According to a 2011 Wells Fargo/Gallup Investor and Retirement Optimism Index survey, the value of investments is the key factor determining when pre-retired investors say they will retire, followed by their health, the cost of healthcare, and inflation. However, according to a more recent Wells Fargo/Gallup survey, U.S. investors are highly cautious about retirement savings, saying they would prefer secure investments with low growth potential over investments with high growth potential and a risk of lost principal.
Although Gallup has always found a consistent gap in the age at which retired Americans report retiring and the age at which non-retirees expect to retire, both averages have crept up over the past decade. This likely reflects the changing landscape of retirement, including longer life spans, changes in Social Security benefits and employer-sponsored retirement plans, and lifestyle choices such as a desire to keep working after reaching the traditional retirement age.
Given these trends, Americans average retirement age being lower than their expected retirement age may reflect today s retirees hailing from a different generation. In the future, the average retirement age and expected retirement age may converge as current workers retire later in life.
Results for this Gallup poll are based on telephone interviews conducted April 3-6, 2014, with a random sample of 1,026 adults, aged 18 and older, living in all 50 U.S. states and the District of Columbia.
For results based on the total sample of national adults, the margin of sampling error is ±4 percentage points at the 95% confidence level.
For results based on the sample of 334 retirees, the margin of sampling error is ±7 percentage points.
For results based on the sample of 692 non-retirees, the margin of sampling error is ±5 percentage points.
Interviews are conducted with respondents on landline telephones and cellular phones, with interviews conducted in Spanish for respondents who are primarily Spanish-speaking. Each sample of national adults includes a minimum quota of 50% cellphone respondents and 50% landline respondents, with additional minimum quotas by time zone within region. Landline and cellular telephone numbers are selected using random-digit-dial methods. Landline respondents are chosen at random within each household on the basis of which member had the most recent birthday.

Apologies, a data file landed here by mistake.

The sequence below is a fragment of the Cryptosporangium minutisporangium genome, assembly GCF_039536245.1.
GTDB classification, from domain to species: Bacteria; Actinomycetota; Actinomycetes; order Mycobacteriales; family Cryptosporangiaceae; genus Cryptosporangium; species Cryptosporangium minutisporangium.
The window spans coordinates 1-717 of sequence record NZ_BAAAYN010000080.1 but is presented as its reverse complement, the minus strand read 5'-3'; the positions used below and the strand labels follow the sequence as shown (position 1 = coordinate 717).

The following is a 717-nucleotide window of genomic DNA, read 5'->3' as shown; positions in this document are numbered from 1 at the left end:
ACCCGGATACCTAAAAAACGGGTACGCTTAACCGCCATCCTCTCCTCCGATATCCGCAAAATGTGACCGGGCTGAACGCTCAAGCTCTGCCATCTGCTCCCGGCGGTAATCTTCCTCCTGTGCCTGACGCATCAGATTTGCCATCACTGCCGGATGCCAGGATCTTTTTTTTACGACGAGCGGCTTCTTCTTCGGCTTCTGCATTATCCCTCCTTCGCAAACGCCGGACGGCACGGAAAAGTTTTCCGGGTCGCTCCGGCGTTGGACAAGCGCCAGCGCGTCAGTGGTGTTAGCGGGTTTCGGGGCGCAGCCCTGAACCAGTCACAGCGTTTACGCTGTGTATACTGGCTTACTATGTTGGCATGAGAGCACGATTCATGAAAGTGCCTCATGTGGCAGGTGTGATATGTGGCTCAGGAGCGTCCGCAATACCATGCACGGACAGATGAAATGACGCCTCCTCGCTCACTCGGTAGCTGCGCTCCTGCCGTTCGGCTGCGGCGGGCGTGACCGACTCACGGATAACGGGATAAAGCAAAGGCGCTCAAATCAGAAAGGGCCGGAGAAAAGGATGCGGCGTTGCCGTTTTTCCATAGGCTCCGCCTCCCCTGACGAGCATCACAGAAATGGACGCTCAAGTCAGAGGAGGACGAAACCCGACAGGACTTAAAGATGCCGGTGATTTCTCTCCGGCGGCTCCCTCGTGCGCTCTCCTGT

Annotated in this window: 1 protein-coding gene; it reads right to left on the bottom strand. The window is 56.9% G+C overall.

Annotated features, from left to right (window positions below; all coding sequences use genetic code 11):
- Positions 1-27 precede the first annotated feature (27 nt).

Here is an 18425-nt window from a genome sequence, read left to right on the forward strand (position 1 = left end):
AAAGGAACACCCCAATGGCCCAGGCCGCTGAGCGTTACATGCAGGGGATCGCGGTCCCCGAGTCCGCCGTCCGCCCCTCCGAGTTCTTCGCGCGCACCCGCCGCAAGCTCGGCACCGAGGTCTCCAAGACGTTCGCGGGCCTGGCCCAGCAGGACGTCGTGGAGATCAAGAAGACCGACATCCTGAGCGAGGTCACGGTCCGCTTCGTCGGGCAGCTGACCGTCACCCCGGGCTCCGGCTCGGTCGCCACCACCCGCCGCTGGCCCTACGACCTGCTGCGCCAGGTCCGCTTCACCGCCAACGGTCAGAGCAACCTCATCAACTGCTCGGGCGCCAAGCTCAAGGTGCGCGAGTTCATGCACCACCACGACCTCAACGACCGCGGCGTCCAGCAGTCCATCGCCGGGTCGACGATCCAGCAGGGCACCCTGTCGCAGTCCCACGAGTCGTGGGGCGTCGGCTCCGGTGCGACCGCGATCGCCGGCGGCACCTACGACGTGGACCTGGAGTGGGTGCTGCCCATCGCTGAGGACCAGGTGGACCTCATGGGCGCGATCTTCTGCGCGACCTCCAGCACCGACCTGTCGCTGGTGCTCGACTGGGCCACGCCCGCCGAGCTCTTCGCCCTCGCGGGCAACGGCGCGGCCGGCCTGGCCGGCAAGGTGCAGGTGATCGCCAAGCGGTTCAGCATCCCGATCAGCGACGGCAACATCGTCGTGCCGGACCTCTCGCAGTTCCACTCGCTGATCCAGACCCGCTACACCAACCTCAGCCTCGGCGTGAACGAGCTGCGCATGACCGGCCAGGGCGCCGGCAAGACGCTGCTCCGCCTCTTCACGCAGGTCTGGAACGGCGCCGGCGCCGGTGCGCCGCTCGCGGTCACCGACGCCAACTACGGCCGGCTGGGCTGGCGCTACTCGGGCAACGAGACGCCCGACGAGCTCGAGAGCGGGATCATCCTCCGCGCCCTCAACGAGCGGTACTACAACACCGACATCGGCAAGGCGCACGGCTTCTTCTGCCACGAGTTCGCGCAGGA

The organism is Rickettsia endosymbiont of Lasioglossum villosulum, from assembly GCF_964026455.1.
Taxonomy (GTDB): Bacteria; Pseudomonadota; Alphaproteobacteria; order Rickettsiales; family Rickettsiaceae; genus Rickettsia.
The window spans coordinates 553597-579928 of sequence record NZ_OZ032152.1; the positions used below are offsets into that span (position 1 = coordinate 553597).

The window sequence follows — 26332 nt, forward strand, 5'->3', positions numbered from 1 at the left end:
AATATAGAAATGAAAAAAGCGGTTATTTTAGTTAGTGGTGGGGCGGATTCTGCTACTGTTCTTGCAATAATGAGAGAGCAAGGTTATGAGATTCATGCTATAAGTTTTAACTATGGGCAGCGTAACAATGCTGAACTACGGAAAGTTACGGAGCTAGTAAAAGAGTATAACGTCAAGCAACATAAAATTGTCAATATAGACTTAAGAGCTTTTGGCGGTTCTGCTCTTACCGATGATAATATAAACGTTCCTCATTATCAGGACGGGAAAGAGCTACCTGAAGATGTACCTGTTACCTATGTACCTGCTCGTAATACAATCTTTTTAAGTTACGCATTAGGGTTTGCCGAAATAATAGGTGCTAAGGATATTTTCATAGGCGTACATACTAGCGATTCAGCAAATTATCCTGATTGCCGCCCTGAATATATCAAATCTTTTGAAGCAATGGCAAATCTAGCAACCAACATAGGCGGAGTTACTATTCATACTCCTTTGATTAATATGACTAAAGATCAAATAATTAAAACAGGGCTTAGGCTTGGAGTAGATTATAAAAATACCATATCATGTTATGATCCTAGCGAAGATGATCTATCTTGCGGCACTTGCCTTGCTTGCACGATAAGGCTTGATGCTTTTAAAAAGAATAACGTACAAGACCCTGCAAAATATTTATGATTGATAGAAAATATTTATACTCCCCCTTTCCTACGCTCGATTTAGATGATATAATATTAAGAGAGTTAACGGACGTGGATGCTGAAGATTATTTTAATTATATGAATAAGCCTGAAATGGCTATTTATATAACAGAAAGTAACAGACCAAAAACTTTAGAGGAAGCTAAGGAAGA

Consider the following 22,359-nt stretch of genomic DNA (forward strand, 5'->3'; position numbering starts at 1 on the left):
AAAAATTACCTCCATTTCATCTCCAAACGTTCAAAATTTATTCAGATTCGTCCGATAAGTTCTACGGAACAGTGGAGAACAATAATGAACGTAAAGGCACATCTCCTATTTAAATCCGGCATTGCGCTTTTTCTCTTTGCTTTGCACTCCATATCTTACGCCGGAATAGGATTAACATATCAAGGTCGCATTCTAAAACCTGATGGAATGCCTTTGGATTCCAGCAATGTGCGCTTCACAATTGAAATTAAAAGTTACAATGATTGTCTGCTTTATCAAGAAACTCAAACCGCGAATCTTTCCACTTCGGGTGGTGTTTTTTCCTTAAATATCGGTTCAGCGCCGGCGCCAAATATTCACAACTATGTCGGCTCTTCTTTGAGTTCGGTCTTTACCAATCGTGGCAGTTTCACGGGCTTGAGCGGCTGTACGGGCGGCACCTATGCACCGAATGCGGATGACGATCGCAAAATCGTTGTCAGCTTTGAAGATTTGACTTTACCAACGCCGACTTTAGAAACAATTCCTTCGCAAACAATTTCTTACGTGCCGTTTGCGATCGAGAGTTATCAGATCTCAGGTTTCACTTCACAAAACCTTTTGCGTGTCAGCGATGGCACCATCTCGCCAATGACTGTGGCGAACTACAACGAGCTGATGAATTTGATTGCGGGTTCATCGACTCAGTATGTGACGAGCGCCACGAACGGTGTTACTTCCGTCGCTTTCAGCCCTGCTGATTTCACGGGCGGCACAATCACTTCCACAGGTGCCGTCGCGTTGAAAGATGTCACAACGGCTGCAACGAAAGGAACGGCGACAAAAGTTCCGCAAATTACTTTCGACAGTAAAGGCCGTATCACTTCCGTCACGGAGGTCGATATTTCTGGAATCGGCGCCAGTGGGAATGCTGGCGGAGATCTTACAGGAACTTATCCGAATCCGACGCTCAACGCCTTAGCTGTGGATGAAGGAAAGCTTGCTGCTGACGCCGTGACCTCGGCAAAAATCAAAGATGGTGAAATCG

Samples are weighted to correct for unequal selection probability, nonresponse, and double coverage of landline and cell users in the two sampling frames. They are also weighted to match the national demographics of gender, age, race, Hispanic ethnicity, education, region, population density, and phone status (cellphone only/landline only/both, and cellphone mostly). Demographic weighting targets are based on the most recent Current Population Survey figures for the aged 18 and older U.S. population. Phone status targets are based on the most recent National Health Interview Survey. Population density targets are based on the most recent U.S. census. All reported margins of sampling error include the computed design effects for weighting.
In addition to sampling error, question wording and practical difficulties in conducting surveys can introduce error or bias into the findings of public opinion polls.
For more details on Gallup s polling methodology, visit www.gallup.com.